Monday, April 11, 2011

Another President Fujimori?

Keiko Fujimori, the thirty-five-year-old daughter of Peru's imprisoned former president, Alberto Fujimori, came in second in the first round of voting in that South American country.

Her opponent is a leftist who promises to redistribute wealth, so there's a good chance that those who voted against Ollanta Humala this time around will rally around Ms Fujimori on June 5. That is, in fact, how her father first one the presidency in the 1990s.

I find Peru's politics interesting for two reasons. First, it demonstrates the relative acceptance of the descendants of East Asian immigrants, particularly from Japan. Second, and more importantly to me, the run-off system employed there provides one viable alternative to South Korea's win-by-plurality system, in which a relatively unpopular candidate can still win if more popular (or less offensive) politicians from different parts of the spectrum fail to decide on a single candidate.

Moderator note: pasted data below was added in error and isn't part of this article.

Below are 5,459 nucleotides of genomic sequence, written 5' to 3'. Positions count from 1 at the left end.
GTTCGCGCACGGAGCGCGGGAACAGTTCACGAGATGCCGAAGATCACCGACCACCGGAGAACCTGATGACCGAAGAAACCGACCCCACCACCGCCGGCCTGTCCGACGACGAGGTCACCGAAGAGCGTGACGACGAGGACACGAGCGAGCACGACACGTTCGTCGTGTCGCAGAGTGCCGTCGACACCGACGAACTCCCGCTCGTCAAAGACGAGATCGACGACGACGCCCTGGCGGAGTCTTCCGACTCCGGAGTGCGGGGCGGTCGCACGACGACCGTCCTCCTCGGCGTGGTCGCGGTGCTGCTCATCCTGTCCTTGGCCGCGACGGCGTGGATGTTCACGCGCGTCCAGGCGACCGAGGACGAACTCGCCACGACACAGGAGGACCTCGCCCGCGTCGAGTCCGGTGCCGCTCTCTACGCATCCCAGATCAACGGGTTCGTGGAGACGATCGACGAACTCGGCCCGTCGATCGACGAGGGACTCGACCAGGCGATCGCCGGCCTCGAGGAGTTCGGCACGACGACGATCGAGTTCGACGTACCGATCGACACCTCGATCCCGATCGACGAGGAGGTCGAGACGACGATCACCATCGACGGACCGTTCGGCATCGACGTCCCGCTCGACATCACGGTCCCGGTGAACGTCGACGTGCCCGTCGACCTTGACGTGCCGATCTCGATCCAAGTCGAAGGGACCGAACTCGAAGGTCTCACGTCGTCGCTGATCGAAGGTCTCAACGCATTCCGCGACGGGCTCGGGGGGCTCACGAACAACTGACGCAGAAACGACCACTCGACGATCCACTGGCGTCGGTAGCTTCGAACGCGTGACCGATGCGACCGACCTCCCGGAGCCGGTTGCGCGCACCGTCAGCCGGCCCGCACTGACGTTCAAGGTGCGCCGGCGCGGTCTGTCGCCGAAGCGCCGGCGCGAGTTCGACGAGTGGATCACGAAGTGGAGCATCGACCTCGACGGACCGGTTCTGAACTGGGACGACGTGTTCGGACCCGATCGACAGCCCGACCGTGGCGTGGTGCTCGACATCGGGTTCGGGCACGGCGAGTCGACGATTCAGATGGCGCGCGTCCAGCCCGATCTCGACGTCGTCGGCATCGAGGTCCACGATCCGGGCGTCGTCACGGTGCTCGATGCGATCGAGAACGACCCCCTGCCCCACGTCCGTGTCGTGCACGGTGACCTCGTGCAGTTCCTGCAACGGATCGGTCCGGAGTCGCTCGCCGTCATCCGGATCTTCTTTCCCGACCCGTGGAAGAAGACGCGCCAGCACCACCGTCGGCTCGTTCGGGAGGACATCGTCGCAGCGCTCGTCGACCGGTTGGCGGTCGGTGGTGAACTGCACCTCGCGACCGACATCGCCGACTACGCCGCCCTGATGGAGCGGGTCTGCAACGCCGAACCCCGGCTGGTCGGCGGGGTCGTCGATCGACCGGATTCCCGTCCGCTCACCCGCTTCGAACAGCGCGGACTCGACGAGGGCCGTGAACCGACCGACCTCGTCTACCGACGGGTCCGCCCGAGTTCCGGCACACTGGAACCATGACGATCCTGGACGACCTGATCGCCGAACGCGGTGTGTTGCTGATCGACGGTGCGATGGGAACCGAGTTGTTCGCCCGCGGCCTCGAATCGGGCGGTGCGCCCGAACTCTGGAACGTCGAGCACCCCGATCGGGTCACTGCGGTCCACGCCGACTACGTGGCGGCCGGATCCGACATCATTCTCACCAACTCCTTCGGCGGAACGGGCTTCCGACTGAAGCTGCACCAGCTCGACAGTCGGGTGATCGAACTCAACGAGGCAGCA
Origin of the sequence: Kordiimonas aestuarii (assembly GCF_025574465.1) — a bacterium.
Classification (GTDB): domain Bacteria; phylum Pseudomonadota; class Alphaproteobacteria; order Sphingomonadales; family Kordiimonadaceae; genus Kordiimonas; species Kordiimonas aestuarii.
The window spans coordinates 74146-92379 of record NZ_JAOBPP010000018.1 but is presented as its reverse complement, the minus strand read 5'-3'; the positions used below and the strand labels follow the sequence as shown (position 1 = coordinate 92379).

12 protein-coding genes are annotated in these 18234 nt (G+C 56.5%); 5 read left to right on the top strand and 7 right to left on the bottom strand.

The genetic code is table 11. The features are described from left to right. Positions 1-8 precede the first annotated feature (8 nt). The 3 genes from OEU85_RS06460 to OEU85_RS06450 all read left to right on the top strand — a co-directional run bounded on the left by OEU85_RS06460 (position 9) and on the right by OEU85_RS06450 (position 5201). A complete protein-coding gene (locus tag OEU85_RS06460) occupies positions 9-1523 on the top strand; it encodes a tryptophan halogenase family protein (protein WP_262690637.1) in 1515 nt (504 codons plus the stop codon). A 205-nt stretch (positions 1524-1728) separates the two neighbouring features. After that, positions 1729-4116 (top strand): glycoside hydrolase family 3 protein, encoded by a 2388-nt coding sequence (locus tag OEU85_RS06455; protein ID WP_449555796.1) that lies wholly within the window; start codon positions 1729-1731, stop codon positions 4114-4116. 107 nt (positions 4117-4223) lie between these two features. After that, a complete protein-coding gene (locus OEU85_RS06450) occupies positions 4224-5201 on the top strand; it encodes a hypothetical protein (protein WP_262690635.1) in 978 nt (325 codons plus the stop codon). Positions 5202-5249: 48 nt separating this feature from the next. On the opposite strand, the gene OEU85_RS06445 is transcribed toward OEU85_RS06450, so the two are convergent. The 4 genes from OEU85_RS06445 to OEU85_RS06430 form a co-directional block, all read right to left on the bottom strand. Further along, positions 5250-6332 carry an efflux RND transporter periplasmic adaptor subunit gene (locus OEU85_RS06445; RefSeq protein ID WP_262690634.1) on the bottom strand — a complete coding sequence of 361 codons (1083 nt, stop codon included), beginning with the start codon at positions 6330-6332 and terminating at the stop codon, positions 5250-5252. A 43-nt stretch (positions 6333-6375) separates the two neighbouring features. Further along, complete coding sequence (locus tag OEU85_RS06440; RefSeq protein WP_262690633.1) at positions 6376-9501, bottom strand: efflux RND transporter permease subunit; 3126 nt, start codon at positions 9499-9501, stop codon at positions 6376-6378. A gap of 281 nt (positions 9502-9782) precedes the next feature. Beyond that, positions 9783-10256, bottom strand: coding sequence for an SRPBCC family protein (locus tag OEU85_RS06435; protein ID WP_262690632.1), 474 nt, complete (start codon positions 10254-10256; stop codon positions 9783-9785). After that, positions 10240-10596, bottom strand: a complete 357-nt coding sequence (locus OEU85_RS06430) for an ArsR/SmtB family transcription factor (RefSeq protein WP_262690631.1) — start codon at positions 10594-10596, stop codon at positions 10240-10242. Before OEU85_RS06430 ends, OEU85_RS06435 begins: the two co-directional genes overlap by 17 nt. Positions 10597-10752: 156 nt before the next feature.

1. South American countries like Peru's biggest ethnic problems are not with Asians; it is with its indigenous, which number a majority in Peru's case, yet live like they are in the middle of the DRC. Sheer inequality.

    And as for Keiko, she is the Peruvian version of Park Gun Hye - the only reason she is popular is because her dictador daddy gets credit for the current economic growth. Too bad when people ask, "So if you are pres., will you pardon your Dad?", she either avoids the question, or gives off insulting answers like "My Dad did I lot of good things for Peru!"

    Yeah, like killing off his dissidents.

  2. Observador, thanks for the comment. I myself have wondered at the high number of parallels between Ms Fujimori and Ms Park.


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